Six Israeli Films in the JCC Film Center's Fall Lineup

JCC Fall 2011

The film program at JCC in Manhattan features weekly screenings of contemporary films that vary in theme, genre and nationality. This fall, five of the twelve films scheduled to be screened are Israeli. In addition, in honor of the JCC in Manhattan's tenth anniversary, the film program will screen a sixth Israeli film, to be selected by fans' votes.

Here is a look at the exciting fall lineup:

The season kicks off with Viva Espania: A Tale in Four Octaves. Ofer Naim's documentary about Hanna Aharoni, a Yeminite singer whose career began in Israel when she was only 16 years-old, takes us on Aharoni's journey to international acclaim and, finally, back to Israel, where she her stardom was fading. Despite her unique voice, Aharoni's story is familiar. It resembles the stories of many Israelis who grew up in Israel's early years - and the life of anyone with a dream.

At the end of August, American audiences will see Helen Mirren in The Debt - a star-studded remake of a 2007 Israeli film of the same name. The JCC program includes the original, Israeli film. In this dramatic thriller three mossad agents learn that a Nazi they were famous for capturing and assassinating over 30-years earlier might actually be alive. The agents, now in their late-60s, reconvene to figure out how to carry out their mission once and for all.

Foreign Letters is as much an American story as it is Israeli. When 12 year-old Ellie moves to American suburbia she leaves everything she is familiar with - including her best friend - in Israel. New and struggling with English, Ellie has difficulty making friends but eventually befriends a Vietnamese immigrant. The two girls overlook the significant differences in their personalities and bond over their shared experiences. The story is based on the director's own.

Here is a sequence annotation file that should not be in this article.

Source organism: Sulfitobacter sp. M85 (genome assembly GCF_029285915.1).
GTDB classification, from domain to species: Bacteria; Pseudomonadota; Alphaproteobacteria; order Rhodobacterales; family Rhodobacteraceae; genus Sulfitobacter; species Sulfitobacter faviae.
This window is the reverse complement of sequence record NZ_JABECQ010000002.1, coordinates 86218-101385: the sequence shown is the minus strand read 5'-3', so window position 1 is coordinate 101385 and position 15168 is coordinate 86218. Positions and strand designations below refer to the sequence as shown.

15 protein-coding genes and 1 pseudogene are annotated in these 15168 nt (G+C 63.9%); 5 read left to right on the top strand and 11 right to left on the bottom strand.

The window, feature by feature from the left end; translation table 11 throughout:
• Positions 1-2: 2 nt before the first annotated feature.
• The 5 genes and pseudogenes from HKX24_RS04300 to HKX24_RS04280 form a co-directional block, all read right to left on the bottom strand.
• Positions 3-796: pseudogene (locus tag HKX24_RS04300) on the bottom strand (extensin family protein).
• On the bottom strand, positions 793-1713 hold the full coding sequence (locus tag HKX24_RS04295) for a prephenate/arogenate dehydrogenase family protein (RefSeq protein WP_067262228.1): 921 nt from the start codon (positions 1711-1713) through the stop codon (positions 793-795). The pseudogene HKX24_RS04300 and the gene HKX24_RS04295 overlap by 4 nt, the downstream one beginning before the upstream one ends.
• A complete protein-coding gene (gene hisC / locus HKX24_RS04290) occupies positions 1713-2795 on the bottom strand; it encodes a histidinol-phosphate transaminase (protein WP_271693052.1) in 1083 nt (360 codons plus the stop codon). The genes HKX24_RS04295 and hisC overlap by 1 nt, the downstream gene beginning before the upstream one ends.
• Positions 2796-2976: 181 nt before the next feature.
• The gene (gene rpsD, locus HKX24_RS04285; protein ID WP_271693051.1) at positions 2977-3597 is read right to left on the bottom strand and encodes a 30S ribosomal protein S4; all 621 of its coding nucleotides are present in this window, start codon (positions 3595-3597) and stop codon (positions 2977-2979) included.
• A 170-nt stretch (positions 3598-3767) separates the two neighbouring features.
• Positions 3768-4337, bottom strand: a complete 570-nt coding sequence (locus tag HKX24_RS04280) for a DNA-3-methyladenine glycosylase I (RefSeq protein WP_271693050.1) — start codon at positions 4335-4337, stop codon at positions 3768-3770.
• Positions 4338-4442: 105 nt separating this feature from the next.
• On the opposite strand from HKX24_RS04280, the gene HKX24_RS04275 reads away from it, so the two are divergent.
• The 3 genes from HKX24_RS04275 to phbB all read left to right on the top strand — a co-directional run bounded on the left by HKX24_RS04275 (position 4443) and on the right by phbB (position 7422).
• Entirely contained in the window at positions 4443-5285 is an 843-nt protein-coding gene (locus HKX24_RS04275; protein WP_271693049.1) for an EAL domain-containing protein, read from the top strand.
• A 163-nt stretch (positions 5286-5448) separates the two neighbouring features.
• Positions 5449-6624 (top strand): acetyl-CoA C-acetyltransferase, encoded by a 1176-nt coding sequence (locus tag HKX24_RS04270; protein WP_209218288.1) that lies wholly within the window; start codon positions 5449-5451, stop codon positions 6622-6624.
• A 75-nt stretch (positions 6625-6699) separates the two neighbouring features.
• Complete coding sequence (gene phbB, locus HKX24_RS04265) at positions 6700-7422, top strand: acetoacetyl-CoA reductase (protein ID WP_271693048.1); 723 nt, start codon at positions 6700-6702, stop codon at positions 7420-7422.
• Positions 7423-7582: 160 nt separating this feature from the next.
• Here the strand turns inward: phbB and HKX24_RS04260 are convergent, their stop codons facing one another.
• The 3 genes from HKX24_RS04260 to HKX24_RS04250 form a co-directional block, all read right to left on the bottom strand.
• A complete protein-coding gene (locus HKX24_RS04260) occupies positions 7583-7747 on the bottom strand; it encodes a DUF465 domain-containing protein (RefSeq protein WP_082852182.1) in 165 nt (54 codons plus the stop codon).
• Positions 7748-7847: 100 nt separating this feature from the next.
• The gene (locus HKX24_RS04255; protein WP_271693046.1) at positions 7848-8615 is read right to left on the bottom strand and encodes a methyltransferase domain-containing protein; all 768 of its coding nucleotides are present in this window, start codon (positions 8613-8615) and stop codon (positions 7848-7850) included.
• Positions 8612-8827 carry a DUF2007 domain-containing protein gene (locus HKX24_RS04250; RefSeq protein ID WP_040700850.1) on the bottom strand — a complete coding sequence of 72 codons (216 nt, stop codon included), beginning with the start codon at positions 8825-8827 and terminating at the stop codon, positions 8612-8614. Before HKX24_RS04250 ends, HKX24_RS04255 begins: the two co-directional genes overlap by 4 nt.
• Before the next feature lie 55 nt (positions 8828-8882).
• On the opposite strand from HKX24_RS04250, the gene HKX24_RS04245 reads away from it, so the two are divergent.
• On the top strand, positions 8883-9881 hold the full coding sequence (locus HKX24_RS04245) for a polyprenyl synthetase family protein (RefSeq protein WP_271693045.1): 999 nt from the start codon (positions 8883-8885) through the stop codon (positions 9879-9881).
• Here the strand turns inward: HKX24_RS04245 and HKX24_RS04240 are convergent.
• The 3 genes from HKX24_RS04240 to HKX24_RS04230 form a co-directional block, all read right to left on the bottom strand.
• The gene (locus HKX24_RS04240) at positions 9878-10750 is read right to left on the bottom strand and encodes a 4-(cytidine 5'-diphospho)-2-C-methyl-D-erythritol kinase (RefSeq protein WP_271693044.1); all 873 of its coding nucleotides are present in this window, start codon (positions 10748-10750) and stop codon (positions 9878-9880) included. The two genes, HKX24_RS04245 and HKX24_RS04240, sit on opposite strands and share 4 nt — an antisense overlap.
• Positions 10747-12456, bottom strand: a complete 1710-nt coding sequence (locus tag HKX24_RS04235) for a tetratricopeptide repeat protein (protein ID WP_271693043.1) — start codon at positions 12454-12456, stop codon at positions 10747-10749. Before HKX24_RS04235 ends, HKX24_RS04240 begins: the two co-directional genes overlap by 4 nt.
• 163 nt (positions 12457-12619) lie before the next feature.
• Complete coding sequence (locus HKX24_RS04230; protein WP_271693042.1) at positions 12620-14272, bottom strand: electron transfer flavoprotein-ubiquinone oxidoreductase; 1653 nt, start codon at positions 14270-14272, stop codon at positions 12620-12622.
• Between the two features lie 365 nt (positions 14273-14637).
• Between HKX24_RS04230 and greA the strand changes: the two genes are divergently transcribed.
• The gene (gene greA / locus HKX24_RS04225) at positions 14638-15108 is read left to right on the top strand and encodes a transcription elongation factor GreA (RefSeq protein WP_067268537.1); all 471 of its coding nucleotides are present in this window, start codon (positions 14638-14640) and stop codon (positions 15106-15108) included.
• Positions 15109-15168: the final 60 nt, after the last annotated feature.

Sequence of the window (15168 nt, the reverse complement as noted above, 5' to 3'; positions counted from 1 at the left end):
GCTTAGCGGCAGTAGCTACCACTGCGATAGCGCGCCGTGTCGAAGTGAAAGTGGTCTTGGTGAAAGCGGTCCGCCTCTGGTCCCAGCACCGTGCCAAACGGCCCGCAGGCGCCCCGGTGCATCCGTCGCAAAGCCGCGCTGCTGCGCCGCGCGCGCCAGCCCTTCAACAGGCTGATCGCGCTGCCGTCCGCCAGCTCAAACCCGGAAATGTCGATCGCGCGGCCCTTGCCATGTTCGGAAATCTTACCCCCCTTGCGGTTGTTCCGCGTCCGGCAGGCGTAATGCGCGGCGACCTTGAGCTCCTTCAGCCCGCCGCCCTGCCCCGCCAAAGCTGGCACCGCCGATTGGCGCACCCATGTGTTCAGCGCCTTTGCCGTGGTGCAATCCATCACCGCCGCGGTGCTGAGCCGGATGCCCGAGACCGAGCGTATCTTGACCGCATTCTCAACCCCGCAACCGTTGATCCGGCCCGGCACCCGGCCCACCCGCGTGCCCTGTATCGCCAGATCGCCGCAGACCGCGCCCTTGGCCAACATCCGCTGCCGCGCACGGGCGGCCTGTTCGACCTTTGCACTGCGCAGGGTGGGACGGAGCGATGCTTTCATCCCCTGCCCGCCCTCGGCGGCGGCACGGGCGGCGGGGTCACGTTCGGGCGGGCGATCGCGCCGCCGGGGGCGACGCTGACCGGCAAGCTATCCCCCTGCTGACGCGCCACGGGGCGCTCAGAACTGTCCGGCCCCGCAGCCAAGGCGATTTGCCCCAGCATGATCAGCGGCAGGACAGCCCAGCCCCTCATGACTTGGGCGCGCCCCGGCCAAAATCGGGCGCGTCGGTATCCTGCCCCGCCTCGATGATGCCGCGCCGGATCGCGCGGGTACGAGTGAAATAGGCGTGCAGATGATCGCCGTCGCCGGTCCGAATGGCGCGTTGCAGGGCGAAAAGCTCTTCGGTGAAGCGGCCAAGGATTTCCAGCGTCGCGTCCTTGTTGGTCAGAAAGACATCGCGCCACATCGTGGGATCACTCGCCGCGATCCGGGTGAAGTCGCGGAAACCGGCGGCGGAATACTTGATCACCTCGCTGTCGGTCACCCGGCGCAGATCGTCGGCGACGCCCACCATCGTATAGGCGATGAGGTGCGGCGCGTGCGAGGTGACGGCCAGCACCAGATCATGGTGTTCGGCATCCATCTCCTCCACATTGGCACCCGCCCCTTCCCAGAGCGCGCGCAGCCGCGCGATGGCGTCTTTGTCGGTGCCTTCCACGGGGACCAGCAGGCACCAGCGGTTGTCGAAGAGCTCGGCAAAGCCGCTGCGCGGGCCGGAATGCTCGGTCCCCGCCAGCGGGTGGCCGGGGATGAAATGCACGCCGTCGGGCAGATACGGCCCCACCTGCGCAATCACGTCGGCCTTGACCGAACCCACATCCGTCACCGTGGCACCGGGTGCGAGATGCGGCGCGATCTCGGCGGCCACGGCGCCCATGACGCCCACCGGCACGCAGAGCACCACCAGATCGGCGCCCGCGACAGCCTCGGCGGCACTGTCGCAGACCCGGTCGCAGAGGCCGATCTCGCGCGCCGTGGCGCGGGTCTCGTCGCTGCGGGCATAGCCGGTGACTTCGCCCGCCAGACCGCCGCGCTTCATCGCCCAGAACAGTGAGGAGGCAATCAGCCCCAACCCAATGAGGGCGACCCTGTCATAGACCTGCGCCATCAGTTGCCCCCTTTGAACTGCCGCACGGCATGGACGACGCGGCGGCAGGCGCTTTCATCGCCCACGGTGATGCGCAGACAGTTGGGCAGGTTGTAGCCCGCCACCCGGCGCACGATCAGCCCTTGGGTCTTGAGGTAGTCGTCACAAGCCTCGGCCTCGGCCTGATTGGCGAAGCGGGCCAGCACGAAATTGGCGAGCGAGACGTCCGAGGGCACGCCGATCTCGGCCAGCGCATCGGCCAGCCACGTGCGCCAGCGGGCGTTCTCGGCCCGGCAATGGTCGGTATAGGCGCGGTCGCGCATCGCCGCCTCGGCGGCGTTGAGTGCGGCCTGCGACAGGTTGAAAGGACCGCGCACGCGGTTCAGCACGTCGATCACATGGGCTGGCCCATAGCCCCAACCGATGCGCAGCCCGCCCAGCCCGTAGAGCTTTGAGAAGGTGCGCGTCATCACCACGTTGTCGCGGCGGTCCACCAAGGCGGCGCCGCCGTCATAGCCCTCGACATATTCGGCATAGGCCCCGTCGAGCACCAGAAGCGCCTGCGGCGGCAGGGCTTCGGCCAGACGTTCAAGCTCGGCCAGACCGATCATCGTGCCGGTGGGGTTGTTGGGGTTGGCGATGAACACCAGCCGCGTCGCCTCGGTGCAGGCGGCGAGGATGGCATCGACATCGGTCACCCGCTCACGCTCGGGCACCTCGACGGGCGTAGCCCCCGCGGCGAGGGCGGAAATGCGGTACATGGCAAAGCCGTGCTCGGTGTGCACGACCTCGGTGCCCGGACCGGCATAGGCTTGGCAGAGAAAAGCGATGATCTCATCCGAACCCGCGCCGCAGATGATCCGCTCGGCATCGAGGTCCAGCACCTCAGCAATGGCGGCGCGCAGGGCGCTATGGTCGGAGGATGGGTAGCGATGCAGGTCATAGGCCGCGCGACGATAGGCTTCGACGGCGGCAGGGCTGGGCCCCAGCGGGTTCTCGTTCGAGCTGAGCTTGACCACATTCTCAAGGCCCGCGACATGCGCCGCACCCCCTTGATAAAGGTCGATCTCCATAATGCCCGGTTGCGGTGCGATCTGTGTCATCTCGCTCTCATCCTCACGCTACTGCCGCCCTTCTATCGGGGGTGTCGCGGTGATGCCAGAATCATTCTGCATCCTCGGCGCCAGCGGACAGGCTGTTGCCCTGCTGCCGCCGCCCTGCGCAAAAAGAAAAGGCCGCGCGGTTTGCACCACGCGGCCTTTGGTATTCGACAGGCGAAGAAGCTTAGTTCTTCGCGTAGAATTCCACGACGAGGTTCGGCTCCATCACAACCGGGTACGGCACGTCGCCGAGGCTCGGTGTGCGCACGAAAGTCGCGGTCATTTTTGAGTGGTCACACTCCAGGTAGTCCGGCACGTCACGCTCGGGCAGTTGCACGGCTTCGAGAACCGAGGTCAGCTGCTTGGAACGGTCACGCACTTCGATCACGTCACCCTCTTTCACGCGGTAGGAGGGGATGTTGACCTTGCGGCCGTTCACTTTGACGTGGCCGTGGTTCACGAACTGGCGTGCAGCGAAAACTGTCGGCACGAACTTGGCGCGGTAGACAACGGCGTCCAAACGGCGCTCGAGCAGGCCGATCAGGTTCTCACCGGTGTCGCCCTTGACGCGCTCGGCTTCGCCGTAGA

Slapstick comedy, Israeli blockbuster... bible story? The cast of Israeli sketch comedy show, Eretz Nehederet, brings a fresh, hilarious look at the original Sin City in This is Sodom.

The last Israeli film of the season, Je T'aime I Love You Terminal, is a sweet, yet complex, romantic comedy. Fickle Ben has finally committed to his long-distance girlfriend when the whims of air-travel leave him with 24-hours to kill in Prague. Ben quickly finds companionship in Emma, a fellow victim of the layover. Ben finds himself taken with Emma, who is quirky, quick-witted and slightly dysfunctional. Nonetheless, even while he wanders the charming Prague streets with Emma, Ben is on his cellphone, trying to get through to his girlfriend in New York.

All of the films mentioned above will be screened at The JCC in Manhattan (334 Amsterdam Avenue, at 76th street). 

Viva Espania: A Tale in Four Octaves (Dir. Ofer Naim) - Tues. Sept 13, 2011, 7:30 PM

The Debt (HaHov) (Dir. Assaf Bernstein) - Tues. Sept 20, 2011, 7:30 PM

Foreign Letter (Dir. Ela Thier) - Tues. Oct 11, 2011, 7:30 PM

This is Sodom (Dir. Adam Sanderson and Muli Segev) - Tues. Oct 18, 2011, 7:30 PM

Je T'aime, I Love You Terminal  (Dir. Dani Menkin) - Tues. Dec 6, 2011, 7:30 PM

For more information about these screenings and the JCC's complete film program click here.

For more information about the November 29th screening and to nominate a film your Israeli film favorite click here.